Most web developers are familiar with ordered lists
<ol> and unordered lists
<ul>, though many are unfamiliar or uncomfortable with
<dl>. While most useful for lists of definitions, they can also be styled and used semantically for navigation and forms.
A big part of Web 2.0 (over the last decade) has been a move toward the semantic internet, whereas each page is representative of data and it’s relationship… we are, in essence, “training” the internet itself.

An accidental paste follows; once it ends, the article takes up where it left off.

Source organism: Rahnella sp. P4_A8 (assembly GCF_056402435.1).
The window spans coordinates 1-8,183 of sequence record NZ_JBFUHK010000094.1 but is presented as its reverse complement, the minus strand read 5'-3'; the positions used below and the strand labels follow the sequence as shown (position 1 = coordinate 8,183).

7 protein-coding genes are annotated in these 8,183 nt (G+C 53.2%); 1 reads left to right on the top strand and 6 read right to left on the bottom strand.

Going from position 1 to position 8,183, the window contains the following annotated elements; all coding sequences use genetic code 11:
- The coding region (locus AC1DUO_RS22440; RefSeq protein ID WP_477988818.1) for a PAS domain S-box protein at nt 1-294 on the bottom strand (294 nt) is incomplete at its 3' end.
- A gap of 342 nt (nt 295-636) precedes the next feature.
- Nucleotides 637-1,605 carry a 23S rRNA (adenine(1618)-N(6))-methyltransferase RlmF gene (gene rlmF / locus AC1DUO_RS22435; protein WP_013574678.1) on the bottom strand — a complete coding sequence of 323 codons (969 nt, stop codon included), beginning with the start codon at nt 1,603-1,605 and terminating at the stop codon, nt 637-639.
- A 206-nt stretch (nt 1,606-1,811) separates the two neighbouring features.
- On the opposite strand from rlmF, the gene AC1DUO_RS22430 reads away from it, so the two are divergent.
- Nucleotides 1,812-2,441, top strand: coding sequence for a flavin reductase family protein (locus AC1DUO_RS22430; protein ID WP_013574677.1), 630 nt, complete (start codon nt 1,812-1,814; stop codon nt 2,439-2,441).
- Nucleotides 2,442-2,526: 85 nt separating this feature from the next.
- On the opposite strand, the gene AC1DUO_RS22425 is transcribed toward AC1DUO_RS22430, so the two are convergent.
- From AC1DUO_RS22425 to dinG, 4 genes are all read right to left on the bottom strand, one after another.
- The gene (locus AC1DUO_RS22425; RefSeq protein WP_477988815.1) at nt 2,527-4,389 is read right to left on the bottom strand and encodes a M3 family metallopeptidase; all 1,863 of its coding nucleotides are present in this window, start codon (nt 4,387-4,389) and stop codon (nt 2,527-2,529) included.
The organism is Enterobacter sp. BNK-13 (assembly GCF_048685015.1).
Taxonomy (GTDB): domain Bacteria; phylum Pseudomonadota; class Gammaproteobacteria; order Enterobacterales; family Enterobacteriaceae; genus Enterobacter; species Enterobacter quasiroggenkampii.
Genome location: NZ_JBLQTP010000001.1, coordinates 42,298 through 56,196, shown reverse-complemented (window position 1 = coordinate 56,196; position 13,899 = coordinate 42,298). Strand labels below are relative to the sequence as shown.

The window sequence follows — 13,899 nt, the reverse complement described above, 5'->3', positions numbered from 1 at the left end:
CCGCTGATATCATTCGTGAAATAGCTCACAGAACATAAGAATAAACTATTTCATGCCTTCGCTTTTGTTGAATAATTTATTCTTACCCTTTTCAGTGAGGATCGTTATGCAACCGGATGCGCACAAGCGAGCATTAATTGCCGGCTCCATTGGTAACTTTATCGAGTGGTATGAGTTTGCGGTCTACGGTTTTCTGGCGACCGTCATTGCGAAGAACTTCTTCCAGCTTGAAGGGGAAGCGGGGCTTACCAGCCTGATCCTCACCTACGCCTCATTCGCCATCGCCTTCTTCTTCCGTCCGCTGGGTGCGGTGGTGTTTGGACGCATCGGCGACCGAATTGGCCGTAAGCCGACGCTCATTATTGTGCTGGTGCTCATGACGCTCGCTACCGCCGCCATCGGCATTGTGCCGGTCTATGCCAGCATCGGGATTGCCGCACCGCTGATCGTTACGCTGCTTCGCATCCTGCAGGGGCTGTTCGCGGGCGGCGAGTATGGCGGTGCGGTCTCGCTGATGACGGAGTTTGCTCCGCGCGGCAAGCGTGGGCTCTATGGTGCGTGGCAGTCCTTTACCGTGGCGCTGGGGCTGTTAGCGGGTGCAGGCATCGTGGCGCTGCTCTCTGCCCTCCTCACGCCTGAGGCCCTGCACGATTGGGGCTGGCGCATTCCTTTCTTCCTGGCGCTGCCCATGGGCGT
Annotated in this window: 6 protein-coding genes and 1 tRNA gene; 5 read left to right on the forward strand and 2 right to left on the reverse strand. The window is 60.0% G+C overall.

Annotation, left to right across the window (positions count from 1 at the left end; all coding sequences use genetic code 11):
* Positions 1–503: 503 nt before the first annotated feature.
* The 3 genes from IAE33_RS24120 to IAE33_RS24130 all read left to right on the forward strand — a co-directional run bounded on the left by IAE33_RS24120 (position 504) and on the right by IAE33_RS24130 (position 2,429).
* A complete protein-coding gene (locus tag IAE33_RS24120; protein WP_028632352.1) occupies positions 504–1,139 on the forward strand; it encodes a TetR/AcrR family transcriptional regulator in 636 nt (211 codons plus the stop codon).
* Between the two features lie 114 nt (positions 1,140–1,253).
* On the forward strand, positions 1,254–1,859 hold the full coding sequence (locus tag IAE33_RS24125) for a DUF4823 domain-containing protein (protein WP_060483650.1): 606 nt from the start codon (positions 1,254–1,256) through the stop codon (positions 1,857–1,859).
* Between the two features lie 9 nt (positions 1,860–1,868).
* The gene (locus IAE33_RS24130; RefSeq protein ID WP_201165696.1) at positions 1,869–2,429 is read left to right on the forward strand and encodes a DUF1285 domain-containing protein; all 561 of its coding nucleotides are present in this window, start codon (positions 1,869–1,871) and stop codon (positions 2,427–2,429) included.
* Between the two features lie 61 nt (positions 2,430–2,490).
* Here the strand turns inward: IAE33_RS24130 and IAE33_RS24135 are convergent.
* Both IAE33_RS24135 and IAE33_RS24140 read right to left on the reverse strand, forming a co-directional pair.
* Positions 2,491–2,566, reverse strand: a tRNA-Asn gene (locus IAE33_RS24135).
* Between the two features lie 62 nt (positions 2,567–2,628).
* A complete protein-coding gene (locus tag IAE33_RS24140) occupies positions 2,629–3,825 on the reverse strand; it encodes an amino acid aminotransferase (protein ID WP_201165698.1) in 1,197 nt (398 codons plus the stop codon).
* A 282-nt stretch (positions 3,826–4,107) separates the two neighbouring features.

XFN markup allows you to identify your relationships to other individuals on the links of your website or blog.
HTML5: (removes the ‘profile’ attribute on
<head> as such the updated convention is:
<link rel="profile" href="http://gmpg.org/xfn/11" />
Use in content:
<a href="http://www.skotfred.com/" rel="me">My other site</a>